(6) For the purposes of this Act, a communication other than a broadcast is taken to have been made by the person responsible for determining the content of the communication.
(6A) To avoid doubt, for the purposes of subsection (6), a person is not responsible for determining the content of a communication merely because the person takes one or more steps for the purpose of:
(a) gaining access to what is made available online by someone else in the communication; or
(b) receiving the electronic transmission of which the communication consists.
Example: A person is not responsible for determining the content of the communication to the person of a web page merely because the person clicks on a link to gain access to the page.
It’s a good point, but I’m not sure at first impression why that doesn’t make the subscriber the maker.
Section 22(6) was introduced as part of the legislative clean-up of the mess made in the Music on Hold case – to make it clear the telephone company was not communicating the music played by the subscriber to a caller when they were placed on hold. For example, para. 40 of the EM explains:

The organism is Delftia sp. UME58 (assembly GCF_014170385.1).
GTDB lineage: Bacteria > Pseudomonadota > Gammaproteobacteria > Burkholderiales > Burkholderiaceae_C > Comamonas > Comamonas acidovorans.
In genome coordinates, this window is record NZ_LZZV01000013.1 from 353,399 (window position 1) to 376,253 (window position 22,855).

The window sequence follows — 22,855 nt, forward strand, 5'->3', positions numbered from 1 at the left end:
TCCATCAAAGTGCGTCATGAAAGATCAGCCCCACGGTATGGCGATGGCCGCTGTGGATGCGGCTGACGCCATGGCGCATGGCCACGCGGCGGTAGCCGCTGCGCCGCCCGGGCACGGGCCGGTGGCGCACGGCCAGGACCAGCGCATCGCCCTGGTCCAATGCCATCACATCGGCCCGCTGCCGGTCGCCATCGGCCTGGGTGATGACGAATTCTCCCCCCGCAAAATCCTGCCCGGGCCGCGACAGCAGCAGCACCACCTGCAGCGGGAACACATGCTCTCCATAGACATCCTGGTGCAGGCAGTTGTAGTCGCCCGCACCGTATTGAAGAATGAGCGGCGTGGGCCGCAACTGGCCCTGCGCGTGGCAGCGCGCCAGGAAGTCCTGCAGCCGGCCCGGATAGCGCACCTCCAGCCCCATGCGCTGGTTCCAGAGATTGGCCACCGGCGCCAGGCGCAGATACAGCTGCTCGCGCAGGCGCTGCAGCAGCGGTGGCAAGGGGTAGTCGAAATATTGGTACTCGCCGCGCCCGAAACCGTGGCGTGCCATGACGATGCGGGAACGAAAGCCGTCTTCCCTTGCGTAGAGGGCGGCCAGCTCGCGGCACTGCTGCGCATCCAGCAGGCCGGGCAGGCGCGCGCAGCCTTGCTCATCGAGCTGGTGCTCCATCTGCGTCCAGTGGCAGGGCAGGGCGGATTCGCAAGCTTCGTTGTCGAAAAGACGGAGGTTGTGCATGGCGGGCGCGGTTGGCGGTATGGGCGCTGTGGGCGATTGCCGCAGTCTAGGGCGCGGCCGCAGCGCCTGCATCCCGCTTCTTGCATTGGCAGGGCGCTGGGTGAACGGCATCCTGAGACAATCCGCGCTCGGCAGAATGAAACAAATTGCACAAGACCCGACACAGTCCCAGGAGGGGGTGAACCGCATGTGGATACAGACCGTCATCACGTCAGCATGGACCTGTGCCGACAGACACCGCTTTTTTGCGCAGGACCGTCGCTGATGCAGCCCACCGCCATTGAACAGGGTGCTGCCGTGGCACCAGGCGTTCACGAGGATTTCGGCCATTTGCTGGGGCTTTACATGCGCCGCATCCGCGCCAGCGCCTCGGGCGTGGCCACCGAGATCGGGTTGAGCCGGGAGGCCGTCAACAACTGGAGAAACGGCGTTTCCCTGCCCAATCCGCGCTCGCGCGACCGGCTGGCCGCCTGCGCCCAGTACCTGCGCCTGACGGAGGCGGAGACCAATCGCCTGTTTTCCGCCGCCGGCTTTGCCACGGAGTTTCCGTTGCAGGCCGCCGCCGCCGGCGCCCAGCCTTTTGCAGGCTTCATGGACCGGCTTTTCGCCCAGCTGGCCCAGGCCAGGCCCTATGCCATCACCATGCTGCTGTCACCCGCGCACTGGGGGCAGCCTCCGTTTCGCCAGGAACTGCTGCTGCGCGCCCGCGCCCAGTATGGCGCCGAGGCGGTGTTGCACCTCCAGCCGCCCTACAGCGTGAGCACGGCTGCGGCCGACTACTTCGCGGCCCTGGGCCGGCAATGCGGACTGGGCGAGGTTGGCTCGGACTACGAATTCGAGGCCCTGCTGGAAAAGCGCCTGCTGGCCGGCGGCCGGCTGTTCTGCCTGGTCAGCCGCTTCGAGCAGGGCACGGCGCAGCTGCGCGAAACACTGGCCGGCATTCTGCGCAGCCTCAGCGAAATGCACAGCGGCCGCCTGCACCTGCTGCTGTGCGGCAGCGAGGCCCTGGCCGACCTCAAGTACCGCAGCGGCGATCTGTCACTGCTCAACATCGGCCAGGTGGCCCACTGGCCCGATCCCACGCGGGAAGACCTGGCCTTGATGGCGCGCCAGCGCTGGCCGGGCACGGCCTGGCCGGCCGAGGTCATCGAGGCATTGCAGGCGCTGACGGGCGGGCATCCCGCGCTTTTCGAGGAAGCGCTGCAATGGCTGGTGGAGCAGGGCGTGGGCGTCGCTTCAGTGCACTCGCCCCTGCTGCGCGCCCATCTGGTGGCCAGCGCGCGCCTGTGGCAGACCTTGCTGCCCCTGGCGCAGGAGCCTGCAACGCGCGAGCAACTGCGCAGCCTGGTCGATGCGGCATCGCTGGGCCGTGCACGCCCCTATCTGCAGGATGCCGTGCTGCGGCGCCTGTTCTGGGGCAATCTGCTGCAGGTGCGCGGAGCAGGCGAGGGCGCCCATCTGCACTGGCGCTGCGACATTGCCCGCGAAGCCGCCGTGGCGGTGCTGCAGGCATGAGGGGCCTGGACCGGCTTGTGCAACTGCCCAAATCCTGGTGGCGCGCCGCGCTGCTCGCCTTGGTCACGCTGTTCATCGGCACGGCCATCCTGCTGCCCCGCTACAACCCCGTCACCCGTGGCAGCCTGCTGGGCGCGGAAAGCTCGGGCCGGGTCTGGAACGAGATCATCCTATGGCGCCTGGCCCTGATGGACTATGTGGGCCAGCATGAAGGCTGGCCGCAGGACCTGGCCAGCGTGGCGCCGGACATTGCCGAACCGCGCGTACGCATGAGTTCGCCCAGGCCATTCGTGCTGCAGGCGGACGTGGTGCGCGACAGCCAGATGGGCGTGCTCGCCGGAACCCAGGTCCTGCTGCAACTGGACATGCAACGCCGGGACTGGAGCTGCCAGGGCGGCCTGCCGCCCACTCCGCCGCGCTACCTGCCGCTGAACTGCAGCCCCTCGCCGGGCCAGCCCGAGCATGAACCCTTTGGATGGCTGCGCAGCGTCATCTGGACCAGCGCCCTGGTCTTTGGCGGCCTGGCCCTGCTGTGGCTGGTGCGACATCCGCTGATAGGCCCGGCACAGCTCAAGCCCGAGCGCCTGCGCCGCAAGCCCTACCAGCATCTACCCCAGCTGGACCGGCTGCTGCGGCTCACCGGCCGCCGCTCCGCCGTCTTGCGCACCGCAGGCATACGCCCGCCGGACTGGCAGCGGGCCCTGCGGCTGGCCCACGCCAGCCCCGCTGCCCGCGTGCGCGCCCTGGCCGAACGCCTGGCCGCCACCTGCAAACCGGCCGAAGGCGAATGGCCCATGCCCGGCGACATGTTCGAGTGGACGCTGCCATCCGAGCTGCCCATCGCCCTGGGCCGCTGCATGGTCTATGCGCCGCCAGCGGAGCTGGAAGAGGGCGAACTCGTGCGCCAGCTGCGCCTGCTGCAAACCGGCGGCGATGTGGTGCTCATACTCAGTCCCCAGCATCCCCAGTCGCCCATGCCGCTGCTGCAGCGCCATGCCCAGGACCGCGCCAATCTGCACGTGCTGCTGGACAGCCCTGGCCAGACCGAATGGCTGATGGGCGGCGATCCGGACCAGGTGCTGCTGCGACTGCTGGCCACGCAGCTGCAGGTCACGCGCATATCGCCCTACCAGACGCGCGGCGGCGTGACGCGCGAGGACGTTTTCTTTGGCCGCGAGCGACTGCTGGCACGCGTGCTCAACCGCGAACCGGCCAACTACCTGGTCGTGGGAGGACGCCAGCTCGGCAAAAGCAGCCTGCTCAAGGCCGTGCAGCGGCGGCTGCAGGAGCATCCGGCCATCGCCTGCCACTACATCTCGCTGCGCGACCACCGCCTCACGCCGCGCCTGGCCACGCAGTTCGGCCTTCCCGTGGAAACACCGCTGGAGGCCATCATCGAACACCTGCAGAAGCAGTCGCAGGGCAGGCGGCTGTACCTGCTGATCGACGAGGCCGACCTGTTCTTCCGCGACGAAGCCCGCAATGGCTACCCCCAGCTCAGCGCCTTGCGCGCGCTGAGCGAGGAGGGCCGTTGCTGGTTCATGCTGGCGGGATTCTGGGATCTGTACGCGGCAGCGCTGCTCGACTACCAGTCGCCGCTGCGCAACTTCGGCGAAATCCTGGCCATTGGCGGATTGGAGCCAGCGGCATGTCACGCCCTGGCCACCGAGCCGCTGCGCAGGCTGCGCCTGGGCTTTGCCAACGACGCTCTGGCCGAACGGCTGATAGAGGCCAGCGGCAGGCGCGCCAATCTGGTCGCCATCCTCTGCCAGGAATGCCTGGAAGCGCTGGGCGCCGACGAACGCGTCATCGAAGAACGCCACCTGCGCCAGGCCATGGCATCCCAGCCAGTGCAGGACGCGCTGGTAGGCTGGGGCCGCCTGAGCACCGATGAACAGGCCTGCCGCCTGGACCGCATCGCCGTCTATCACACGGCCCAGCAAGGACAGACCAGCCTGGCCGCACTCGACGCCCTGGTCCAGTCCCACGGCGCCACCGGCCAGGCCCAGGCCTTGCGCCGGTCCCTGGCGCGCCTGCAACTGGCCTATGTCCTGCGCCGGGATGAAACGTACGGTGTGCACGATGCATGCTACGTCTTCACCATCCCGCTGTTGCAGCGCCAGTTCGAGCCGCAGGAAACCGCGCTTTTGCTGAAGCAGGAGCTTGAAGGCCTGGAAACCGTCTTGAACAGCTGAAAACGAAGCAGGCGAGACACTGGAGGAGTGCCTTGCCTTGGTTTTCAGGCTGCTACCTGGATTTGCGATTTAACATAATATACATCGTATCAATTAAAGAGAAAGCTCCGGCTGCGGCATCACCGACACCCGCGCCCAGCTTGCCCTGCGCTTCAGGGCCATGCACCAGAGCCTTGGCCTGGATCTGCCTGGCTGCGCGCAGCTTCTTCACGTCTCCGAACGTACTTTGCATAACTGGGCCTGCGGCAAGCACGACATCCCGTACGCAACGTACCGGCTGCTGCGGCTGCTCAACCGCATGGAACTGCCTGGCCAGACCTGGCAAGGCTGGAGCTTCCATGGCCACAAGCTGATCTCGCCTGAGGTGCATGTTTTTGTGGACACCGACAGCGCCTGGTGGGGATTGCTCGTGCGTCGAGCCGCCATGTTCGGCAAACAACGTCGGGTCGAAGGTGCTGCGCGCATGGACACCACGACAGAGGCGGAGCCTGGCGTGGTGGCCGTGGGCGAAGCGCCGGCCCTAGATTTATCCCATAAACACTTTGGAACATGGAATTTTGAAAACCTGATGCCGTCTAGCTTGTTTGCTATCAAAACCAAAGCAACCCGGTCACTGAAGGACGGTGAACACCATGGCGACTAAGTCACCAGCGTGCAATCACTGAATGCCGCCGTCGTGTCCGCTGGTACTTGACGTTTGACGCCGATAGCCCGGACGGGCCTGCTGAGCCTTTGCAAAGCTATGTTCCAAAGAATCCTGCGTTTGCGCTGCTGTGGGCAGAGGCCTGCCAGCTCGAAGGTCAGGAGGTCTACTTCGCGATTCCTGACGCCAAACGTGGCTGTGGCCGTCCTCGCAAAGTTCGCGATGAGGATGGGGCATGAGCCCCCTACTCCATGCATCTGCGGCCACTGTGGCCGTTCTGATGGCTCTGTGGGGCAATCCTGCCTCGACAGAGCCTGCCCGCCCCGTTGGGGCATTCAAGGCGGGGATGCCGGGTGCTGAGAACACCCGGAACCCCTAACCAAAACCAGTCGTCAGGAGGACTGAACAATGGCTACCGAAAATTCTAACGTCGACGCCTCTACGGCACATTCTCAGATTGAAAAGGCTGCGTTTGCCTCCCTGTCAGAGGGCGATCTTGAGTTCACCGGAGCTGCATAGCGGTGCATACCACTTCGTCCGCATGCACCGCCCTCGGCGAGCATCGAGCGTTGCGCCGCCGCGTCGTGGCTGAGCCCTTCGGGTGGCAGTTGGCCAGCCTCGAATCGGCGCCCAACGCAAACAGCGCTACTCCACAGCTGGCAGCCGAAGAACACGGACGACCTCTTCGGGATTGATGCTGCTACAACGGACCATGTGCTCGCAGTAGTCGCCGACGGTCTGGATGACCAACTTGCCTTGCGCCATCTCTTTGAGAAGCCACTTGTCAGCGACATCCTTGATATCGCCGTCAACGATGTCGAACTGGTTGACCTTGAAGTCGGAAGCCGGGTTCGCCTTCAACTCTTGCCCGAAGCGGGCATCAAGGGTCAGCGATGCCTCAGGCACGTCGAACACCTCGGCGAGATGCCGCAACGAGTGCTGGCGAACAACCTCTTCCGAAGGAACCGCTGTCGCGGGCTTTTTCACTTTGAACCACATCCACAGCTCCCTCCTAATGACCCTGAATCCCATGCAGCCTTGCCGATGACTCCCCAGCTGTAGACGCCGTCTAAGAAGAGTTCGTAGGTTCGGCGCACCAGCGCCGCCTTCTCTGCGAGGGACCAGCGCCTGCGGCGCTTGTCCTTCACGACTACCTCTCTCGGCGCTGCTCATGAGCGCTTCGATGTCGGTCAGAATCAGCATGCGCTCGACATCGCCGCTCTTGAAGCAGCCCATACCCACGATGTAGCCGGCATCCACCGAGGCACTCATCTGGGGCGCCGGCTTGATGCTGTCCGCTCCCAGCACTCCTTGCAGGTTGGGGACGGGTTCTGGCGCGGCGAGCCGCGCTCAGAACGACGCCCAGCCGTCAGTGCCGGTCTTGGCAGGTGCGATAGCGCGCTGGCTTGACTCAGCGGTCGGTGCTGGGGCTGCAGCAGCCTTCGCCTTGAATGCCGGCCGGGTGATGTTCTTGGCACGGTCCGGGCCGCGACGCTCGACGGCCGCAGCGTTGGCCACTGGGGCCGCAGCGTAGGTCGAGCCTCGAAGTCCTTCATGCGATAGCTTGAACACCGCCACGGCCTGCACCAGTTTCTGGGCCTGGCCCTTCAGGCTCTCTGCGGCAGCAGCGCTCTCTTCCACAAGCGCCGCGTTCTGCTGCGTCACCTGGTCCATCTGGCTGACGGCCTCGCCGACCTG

40. The new s.22(6) provides that a communication other than a broadcast is taken to have been made by the person responsible for the content of the communication. This provision relies on the extended definition of communicate in Item 6. The provision has the effect that communications carriers and Internet Service Providers will not be directly liable for communicating material to the public via their networks if they are not responsible for determining the content of that material.
Meanwhile in the comments “Copyright Fanatic” asks why Optus TV Now is any different to using your TIVO at home? That (if the media reports are to be believed) is the $153 million question: is using someone else’s servers in some other point in cadastral space different to using your own equipment in the privacy of your own home?